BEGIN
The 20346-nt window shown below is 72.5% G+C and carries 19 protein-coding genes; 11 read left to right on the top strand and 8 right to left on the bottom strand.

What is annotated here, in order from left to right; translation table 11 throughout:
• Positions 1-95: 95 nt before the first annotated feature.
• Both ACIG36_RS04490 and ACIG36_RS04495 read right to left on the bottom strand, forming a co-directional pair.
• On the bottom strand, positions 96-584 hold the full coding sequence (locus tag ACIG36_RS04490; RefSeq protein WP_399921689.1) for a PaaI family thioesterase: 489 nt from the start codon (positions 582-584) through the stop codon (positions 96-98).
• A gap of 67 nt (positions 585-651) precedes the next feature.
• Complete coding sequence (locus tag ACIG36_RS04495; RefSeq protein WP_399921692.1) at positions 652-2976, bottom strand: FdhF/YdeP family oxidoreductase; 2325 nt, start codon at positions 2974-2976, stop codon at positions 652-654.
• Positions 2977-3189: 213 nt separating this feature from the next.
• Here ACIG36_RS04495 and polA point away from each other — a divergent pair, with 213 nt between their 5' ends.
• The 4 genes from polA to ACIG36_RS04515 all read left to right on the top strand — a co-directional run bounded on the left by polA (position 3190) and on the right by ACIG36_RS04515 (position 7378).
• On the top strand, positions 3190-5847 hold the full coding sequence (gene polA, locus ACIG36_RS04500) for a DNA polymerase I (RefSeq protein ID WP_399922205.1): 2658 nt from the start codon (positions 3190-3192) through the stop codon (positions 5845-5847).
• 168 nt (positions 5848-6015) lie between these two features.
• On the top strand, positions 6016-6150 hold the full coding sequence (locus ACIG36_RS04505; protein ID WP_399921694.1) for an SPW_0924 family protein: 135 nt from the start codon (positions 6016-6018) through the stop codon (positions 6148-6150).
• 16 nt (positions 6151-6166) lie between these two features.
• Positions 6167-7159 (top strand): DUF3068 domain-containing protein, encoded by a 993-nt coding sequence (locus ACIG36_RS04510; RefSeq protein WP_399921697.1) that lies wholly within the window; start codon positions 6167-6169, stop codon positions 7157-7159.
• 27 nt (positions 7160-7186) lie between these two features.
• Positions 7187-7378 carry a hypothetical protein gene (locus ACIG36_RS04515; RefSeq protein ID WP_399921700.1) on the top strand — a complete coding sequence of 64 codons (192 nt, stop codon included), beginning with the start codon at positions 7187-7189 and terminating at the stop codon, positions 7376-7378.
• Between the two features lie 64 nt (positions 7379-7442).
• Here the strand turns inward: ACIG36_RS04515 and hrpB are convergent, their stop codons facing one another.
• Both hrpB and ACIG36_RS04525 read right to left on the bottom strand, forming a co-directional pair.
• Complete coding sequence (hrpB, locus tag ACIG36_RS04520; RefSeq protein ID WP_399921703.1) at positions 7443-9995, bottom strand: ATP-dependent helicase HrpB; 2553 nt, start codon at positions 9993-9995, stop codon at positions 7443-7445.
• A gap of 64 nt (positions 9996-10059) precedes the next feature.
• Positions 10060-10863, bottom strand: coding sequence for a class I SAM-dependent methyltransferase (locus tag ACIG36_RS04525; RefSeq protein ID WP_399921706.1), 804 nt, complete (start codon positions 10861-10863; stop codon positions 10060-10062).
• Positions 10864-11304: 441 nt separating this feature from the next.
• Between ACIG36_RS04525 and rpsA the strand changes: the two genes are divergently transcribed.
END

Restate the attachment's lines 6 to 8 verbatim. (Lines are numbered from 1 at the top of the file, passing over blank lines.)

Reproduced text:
• A gap of 67 nt (positions 585-651) precedes the next feature.
• Complete coding sequence (locus tag ACIG36_RS04495; RefSeq protein WP_399921692.1) at positions 652-2976, bottom strand: FdhF/YdeP family oxidoreductase; 2325 nt, start codon at positions 2974-2976, stop codon at positions 652-654.
• Positions 2977-3189: 213 nt separating this feature from the next.